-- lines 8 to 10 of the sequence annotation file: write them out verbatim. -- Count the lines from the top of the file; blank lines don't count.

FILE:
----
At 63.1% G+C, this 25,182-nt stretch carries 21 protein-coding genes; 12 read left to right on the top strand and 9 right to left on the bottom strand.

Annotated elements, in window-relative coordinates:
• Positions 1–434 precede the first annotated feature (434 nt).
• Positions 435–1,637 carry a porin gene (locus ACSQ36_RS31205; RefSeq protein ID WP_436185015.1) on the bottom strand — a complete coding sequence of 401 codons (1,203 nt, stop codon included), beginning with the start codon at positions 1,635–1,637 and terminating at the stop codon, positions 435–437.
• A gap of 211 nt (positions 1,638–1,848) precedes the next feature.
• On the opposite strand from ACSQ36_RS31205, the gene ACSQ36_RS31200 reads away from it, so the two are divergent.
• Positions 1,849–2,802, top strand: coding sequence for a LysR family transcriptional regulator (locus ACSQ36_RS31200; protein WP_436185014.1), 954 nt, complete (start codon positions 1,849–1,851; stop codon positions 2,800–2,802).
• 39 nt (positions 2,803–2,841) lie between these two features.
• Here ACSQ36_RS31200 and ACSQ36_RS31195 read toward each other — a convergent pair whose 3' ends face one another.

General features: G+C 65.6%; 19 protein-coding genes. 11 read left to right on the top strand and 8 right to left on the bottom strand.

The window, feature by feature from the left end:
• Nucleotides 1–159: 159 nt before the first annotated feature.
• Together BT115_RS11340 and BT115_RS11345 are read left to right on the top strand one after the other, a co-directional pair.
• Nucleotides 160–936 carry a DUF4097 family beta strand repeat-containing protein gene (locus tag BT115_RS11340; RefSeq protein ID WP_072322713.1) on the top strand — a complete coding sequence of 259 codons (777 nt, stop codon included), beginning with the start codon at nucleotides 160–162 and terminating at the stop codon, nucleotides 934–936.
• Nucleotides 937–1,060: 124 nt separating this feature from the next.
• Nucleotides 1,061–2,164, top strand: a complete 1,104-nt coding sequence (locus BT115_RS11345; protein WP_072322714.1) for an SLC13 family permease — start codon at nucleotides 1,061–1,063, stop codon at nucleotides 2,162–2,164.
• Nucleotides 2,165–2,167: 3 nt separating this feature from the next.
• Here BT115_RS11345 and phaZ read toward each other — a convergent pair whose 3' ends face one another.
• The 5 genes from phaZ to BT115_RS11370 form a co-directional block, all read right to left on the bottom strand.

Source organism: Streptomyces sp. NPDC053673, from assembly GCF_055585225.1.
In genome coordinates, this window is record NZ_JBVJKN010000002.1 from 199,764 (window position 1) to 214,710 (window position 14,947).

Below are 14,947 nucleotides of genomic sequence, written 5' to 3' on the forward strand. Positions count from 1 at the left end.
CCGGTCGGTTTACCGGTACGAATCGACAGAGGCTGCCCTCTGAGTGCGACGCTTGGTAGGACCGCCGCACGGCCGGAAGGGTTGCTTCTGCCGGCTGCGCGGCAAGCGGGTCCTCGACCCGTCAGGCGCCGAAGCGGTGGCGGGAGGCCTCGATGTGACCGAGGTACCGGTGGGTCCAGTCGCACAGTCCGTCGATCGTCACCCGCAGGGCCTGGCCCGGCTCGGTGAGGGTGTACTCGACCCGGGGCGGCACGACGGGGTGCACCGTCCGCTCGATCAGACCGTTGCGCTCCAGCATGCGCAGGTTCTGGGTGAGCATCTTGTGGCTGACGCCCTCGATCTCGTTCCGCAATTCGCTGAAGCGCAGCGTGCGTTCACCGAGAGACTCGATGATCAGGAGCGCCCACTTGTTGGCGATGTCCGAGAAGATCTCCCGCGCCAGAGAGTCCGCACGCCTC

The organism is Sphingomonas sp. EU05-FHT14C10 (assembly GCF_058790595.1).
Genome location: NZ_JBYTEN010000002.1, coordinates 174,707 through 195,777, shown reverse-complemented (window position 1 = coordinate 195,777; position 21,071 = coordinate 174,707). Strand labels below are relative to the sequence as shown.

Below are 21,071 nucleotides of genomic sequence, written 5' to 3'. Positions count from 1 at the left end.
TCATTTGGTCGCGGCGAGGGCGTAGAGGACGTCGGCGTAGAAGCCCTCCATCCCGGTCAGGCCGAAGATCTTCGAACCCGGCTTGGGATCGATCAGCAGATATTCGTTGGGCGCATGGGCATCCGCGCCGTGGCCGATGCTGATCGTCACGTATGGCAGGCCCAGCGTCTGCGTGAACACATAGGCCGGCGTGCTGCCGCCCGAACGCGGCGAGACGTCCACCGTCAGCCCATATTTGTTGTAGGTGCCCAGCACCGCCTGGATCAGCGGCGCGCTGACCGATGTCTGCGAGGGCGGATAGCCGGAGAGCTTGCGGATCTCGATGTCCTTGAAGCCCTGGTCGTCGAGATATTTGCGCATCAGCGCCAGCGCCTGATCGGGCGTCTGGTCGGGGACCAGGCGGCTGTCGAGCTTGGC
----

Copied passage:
• 39 nt (positions 2,803–2,841) lie between these two features.
• Here ACSQ36_RS31200 and ACSQ36_RS31195 read toward each other — a convergent pair whose 3' ends face one another.

General features: G+C 65.6%; 19 protein-coding genes. 11 read left to right on the top strand and 8 right to left on the bottom strand.